Class Claims McAfee Pulls a Fast One

     SAN JOSE (CN) – McAfee, the Internet security software giant, gives customers’ credit card information to an advertiser that uses deceptive pop-ups on McAfee’s Web site to trick people into subscribing to its service, according to a federal class action. After customers buy software from McAfee’s Web site, a pop-up appears that looks like the rest of the McAfee page, the class says. The pop-up thanks customers for their purchase and asks them to click the “Try it Now” button.




     When they click on the button, believing they are activating the new software, they actually are being tricked into subscribing to Arpu, which claims to make it possible for customers to buy things online using credit card information already on file, according to the complaint.
     The class claims the customers do not know about the subscription until they see monthly charges for $4.95.
     “According to Arpu, ‘McAfee partnered with Arpu in September 2007 with the goal of increasing their profitability by selling additional products to their customers. Now, whenever a McAfee customer completes a purchase on McAfee.com, an ad will appear for a related product or service. Interested customers can choose to subscribe to the product or service using the billing method just entered in their recent McAfee.com purchase. This convenience to the customer streamlines the purchase flow and increases the overall conversion rate,'” the complaint states.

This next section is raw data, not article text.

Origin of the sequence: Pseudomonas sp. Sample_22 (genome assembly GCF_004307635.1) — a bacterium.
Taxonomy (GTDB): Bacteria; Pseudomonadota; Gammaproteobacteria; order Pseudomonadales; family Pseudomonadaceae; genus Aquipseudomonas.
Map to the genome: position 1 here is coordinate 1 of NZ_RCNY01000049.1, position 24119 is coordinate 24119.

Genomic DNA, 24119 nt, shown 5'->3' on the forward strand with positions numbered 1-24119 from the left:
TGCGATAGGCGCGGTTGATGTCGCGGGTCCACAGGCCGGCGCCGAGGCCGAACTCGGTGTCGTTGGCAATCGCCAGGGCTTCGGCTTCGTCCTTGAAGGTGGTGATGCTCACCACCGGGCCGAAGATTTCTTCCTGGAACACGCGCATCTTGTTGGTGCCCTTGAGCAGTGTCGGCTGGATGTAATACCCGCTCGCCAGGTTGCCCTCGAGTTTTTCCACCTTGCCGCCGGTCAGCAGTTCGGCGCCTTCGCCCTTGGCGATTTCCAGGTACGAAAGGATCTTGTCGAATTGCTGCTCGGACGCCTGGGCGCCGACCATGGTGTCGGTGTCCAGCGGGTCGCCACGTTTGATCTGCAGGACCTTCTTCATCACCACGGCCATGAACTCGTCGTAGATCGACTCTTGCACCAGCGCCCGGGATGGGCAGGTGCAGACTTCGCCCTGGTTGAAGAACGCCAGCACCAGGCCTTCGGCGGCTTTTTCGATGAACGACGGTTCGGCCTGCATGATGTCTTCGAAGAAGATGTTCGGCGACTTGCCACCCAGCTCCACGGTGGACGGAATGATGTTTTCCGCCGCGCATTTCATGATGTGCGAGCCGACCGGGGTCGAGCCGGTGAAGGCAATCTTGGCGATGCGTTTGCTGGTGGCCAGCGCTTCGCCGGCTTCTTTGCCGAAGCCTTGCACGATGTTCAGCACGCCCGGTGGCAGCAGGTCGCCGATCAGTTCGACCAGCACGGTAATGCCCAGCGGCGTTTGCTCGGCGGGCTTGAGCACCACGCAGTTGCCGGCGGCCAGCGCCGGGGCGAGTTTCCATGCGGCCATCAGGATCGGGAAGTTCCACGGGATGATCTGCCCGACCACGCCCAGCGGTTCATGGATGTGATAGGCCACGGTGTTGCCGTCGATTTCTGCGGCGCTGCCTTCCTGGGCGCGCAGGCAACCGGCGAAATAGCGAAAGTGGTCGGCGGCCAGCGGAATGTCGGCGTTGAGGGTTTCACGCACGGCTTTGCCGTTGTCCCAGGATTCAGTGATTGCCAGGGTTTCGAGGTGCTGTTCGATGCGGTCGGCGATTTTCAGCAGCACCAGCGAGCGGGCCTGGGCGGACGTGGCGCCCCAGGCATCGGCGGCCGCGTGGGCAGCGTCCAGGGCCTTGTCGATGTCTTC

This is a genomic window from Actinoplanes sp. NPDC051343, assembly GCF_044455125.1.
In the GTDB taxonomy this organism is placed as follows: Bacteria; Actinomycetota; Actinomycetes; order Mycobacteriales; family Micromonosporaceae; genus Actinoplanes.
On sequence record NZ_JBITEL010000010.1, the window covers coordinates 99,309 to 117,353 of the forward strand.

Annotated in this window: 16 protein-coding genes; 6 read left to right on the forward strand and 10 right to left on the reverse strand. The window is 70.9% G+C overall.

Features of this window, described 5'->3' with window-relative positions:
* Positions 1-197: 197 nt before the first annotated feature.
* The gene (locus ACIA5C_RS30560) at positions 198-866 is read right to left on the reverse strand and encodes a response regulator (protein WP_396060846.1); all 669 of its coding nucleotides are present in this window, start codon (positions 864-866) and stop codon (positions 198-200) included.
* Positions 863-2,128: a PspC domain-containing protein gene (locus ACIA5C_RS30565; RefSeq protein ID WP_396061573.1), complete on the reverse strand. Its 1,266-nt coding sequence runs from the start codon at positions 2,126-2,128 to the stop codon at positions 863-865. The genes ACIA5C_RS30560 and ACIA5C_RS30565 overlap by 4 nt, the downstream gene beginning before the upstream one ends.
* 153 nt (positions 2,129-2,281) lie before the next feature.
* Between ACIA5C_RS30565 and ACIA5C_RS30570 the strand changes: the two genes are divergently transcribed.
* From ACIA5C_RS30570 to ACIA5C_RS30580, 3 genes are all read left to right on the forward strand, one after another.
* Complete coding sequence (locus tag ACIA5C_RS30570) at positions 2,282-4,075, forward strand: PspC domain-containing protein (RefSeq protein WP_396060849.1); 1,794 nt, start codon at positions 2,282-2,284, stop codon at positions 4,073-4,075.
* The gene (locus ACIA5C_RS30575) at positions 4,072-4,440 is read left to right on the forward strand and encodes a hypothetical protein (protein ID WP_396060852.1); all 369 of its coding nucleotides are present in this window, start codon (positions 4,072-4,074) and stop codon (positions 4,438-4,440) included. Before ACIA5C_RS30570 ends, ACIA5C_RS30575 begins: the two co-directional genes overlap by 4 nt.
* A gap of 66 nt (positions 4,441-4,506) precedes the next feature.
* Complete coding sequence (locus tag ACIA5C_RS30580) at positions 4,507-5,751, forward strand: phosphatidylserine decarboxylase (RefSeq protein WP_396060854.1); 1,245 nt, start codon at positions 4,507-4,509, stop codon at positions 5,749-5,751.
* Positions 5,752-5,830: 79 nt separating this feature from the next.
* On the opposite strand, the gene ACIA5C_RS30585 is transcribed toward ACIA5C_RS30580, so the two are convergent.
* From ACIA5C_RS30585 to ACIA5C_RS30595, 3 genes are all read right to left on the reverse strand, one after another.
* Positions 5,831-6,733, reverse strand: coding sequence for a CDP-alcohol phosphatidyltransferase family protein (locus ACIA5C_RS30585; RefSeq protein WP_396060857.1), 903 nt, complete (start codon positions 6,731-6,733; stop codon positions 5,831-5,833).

The class claims that “all of the visual cues suggest that ‘Try it Now’ is a necessary step in downloading the McAfee software.”
     People who try to contact Arpu to cancel the subscription reach a recording that does not offer cancellation or subscription services, the complaint states.
     Arpu is not named as a defendant.
     The class adds that McAfee has told customers that it “could not do anything about the charge,” and refused to “provide any assistance in understanding the charge or finding the vendor.”
     The class says that the Federal Trade Commission has found that the passing of billing information from one vendor to another “is at odds with consumer expectation and thus deceptive and unfair.”
     The class seeks an injunction, restitution, disgorgement, damages and penalties for violations of business and consumer laws, breach of faith and unjust enrichment.
     It is represented by Gay Crosthwait Grunfeld with Rosen, Bien & Galvin, of San Francisco.

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